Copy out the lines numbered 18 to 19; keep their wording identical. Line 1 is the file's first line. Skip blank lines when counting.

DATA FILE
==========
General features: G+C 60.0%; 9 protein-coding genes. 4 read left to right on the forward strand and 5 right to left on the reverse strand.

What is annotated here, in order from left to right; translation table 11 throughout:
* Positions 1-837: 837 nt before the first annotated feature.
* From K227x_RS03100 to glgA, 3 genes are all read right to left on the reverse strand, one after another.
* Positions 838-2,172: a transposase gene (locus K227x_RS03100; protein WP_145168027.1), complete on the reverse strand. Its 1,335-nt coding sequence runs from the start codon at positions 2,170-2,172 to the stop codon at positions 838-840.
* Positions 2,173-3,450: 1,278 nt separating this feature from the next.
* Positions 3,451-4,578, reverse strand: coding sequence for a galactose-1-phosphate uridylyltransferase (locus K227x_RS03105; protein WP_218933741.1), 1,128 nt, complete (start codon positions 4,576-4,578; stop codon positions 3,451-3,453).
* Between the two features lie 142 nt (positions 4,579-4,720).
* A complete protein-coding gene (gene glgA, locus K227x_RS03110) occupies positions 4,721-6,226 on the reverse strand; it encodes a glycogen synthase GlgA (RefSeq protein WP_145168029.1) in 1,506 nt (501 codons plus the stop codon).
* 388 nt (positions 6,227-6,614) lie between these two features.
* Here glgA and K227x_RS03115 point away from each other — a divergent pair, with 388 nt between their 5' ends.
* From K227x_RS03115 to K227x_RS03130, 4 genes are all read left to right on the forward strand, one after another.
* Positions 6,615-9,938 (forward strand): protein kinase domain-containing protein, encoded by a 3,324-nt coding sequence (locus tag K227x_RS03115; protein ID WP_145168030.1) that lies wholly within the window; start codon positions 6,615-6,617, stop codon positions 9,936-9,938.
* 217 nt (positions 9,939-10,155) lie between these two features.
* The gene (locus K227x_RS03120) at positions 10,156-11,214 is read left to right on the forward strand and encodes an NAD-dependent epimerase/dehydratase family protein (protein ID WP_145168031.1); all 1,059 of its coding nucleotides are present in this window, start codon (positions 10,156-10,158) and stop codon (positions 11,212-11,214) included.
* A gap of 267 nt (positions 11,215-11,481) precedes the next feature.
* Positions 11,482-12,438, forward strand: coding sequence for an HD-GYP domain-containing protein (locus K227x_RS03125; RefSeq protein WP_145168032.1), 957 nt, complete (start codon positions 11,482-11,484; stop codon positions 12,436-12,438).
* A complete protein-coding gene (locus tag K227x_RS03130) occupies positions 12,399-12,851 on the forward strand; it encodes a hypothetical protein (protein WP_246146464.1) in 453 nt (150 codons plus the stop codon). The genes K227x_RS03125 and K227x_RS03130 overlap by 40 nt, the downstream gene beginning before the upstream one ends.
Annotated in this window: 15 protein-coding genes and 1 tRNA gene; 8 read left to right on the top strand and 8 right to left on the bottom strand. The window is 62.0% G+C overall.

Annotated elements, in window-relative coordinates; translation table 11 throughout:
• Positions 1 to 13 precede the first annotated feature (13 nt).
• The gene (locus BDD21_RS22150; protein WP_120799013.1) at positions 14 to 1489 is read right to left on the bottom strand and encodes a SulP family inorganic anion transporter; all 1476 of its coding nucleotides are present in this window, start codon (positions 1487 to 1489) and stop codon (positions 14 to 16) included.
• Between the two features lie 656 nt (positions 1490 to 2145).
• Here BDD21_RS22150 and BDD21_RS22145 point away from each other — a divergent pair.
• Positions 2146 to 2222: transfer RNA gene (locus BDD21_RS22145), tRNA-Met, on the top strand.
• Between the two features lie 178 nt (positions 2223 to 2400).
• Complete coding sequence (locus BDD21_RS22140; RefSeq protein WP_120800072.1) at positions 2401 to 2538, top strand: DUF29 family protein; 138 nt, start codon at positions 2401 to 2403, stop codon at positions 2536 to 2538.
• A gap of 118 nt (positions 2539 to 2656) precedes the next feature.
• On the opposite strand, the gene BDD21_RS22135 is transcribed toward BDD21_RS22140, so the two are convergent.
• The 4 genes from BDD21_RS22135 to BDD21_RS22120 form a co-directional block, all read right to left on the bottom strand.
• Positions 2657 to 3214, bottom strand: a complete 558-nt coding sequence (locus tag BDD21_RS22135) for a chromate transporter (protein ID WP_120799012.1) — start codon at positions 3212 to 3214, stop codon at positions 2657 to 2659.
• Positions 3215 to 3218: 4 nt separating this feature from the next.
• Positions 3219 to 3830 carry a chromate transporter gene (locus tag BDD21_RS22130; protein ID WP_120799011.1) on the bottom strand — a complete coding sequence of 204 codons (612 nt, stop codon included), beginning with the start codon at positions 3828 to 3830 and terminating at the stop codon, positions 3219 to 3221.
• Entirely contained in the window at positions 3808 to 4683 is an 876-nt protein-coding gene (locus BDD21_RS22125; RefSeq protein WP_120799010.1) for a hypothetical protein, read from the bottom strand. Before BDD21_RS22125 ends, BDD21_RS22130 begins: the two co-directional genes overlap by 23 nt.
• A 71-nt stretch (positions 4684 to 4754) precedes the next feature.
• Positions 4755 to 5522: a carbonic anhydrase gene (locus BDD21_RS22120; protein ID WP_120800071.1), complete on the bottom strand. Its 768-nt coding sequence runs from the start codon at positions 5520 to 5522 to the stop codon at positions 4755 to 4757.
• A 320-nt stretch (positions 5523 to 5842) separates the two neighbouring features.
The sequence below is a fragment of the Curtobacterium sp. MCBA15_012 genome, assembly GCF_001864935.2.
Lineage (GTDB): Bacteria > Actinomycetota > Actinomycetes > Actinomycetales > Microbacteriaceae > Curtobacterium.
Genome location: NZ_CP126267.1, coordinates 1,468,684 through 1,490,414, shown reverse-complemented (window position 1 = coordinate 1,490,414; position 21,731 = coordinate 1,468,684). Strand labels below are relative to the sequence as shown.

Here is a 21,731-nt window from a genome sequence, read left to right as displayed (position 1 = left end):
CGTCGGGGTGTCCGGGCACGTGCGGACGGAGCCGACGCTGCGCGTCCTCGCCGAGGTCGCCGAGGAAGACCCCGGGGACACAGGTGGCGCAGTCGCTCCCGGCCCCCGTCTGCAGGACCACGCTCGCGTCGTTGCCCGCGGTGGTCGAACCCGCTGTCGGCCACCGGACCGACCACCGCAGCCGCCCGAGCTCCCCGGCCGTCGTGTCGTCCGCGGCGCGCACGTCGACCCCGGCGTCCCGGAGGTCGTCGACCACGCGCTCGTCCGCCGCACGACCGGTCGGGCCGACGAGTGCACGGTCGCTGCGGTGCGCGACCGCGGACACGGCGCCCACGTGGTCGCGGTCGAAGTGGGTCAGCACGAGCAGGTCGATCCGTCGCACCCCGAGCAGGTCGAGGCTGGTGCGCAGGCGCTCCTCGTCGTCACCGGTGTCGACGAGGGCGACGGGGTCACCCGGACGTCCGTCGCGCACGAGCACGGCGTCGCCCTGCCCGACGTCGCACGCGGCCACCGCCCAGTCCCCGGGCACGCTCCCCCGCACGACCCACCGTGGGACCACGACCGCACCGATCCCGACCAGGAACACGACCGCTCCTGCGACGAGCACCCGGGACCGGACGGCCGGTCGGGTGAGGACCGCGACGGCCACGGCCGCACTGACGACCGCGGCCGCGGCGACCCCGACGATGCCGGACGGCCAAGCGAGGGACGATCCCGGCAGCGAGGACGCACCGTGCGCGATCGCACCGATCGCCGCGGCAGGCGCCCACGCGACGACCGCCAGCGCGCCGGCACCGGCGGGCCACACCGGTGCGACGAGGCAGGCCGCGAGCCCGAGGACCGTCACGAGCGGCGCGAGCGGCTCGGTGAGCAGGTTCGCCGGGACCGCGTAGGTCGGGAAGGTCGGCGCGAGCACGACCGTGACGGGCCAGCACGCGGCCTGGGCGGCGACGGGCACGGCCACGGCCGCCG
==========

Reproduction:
* A complete protein-coding gene (locus tag K227x_RS03130) occupies positions 12,399-12,851 on the forward strand; it encodes a hypothetical protein (protein WP_246146464.1) in 453 nt (150 codons plus the stop codon). The genes K227x_RS03125 and K227x_RS03130 overlap by 40 nt, the downstream gene beginning before the upstream one ends.
Annotated in this window: 15 protein-coding genes and 1 tRNA gene; 8 read left to right on the top strand and 8 right to left on the bottom strand. The window is 62.0% G+C overall.